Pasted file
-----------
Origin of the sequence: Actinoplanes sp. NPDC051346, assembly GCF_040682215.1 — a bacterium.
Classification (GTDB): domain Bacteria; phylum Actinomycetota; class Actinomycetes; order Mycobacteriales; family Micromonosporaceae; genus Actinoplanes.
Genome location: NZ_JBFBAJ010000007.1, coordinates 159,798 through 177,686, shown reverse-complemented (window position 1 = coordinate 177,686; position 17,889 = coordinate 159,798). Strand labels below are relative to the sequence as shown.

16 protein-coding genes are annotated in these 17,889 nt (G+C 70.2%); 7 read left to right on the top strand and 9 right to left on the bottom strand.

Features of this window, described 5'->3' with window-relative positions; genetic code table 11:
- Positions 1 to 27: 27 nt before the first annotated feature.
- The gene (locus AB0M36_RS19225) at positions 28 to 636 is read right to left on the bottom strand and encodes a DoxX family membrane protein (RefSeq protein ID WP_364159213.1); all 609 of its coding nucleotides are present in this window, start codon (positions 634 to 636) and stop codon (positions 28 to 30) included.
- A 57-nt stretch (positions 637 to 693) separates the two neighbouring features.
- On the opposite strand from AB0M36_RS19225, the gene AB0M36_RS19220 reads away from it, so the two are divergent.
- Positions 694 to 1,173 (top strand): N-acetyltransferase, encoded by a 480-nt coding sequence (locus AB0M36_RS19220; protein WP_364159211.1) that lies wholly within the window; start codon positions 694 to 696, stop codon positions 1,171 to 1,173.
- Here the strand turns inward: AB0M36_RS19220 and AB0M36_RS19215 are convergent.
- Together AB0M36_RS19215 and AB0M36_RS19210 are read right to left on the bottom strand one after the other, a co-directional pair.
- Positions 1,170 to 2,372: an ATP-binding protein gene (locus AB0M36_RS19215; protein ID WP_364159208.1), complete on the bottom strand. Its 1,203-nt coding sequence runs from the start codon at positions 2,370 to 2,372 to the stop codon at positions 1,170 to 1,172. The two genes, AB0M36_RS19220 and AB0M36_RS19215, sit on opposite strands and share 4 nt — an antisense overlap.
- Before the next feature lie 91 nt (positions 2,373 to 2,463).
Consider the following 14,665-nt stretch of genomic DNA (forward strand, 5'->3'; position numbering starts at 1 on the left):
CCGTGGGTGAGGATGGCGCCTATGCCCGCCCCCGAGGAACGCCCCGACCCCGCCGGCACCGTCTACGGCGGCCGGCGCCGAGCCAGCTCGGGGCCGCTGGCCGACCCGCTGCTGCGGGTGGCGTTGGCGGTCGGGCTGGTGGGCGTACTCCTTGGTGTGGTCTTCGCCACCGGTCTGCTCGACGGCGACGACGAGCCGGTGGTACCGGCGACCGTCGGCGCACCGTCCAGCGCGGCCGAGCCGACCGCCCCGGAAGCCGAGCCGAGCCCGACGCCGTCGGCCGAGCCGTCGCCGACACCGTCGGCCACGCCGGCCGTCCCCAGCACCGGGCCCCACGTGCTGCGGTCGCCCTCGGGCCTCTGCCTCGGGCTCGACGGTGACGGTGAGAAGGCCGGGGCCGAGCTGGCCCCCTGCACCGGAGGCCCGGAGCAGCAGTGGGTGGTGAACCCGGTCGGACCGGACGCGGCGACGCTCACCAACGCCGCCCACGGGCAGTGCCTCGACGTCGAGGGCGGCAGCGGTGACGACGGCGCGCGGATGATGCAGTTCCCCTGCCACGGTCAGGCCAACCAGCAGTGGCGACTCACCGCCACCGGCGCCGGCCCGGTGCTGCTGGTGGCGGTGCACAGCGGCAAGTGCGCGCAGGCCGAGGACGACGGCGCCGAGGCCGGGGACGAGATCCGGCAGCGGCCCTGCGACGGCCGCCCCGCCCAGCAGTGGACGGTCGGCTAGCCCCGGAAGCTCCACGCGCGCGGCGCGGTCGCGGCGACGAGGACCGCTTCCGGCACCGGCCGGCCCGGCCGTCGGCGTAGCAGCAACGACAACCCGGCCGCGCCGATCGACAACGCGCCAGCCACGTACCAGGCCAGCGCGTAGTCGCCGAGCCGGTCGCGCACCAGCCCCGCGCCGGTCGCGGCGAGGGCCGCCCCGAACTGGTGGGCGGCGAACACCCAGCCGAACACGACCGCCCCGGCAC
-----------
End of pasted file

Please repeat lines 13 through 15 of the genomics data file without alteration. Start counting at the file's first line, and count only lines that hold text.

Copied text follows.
- Positions 1,170 to 2,372: an ATP-binding protein gene (locus AB0M36_RS19215; protein ID WP_364159208.1), complete on the bottom strand. Its 1,203-nt coding sequence runs from the start codon at positions 2,370 to 2,372 to the stop codon at positions 1,170 to 1,172. The two genes, AB0M36_RS19220 and AB0M36_RS19215, sit on opposite strands and share 4 nt — an antisense overlap.
- Before the next feature lie 91 nt (positions 2,373 to 2,463).
Consider the following 14,665-nt stretch of genomic DNA (forward strand, 5'->3'; position numbering starts at 1 on the left):